"Submit your Safari extension today," the email says. "Selected extensions will be featured on the new Safari Extensions Gallery. Weâll soon be launching the Safari Extensions Gallery, a new destination that provides you with an opportunity to increase the visibility of your Safari extension beyond your website."
The note adds, "the Safari Extensions Gallery will feature selected extensions that offer an innovative user experience. And a one-click installation process will allow users to seamlessly install extensions from a developerâs website without ever having to leave the Gallery. Have your extension considered for the Safari Extensions Gallery. Submit your extension download URL and supporting metadata today."
Developers can already distribute Safari extensions on their own, and at least one site has appeared to draw attention to the browser extensions that are already available.
"It remains unclear just how choosy Appleâs Safari Extension Gallery will be," writes Jonas Wisser, who maintains the Safari Extensions blog. "From the line about innovative user experiences, it seems like thereâs a chance the SEG will be more selective than the App Store has been. If thatâs the case, I will likely continue posting submitted extensions here to provide a less curated center for extension distribution."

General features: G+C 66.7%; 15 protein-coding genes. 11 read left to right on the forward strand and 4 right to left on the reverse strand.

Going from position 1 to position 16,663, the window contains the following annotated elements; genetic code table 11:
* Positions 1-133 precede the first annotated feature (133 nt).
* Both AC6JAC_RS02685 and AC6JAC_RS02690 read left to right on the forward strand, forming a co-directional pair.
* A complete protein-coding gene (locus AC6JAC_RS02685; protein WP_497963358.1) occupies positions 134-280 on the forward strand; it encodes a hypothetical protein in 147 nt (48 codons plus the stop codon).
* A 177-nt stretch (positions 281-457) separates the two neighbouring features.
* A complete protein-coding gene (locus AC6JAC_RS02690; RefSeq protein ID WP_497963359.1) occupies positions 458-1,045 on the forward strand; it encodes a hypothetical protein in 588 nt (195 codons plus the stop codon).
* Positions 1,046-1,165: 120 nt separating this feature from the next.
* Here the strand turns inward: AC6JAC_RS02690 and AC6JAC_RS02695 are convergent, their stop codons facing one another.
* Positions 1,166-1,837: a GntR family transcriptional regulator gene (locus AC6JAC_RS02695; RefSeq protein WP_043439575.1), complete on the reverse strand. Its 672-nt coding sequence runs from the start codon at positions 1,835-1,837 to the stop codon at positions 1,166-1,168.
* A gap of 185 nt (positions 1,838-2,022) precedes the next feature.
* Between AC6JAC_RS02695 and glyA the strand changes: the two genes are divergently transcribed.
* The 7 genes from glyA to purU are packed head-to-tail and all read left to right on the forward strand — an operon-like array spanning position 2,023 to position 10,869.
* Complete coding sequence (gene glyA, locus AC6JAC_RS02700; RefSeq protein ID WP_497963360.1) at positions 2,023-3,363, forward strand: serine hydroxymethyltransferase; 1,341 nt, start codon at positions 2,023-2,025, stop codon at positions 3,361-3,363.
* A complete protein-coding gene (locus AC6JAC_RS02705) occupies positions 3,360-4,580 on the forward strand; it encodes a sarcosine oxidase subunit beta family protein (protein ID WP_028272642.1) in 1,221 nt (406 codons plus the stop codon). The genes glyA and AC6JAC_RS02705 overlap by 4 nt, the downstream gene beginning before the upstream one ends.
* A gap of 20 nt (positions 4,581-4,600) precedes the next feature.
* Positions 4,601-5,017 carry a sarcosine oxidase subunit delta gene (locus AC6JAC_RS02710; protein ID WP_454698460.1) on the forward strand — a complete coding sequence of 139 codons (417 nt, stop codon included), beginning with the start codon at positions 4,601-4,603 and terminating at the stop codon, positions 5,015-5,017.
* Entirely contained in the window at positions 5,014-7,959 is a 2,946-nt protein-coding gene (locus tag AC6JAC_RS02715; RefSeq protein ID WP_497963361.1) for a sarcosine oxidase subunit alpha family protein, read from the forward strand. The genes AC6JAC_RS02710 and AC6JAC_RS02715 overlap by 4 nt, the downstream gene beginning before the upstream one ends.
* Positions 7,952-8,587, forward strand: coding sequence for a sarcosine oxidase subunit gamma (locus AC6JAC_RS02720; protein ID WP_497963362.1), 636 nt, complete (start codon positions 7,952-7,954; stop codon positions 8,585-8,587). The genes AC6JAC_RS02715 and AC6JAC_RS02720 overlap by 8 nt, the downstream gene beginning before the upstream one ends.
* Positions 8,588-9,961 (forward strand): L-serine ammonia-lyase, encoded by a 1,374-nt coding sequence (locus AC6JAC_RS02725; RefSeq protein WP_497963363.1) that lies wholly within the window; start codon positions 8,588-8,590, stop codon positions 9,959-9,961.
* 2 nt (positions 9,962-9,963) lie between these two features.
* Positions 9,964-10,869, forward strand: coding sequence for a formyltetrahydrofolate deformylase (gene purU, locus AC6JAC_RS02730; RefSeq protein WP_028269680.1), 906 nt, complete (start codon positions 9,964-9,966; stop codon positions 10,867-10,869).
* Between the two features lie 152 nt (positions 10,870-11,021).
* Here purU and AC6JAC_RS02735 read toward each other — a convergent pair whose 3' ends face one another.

How Safari 5 Extensions work
Apple originally announced the coming Safari Extension Gallery alongside the release of Safari 5 at WWDC. It presents the extension feature as a way for third parties to create buttons for the toolbar or make your own extension bar, change the way web content appears or add controls to web pages.
"Help with putting it all together is built right in. Itâs called Extension Builder, and it makes it simple to package your extension for distribution and installation. Instead of manually entering your scripts, menu items, stylesheets, and commands in a complicated text file, you can select your extension resources visually in a template thatâs as easy to fill out as a form. You can also use the built-in Web Inspector to design, debug, and optimize your extension, just as you would a website."
Apple also notes that "every Safari extension is signed with an Apple-provided digital certificate â free with the Safari Developer Program. The certificate protects the extensions you develop from tampering and ensures that updates come only from you. Safari Extensions also include built-in defenses like sandboxing, which safeguards your extensions from being used to access information on a userâs system"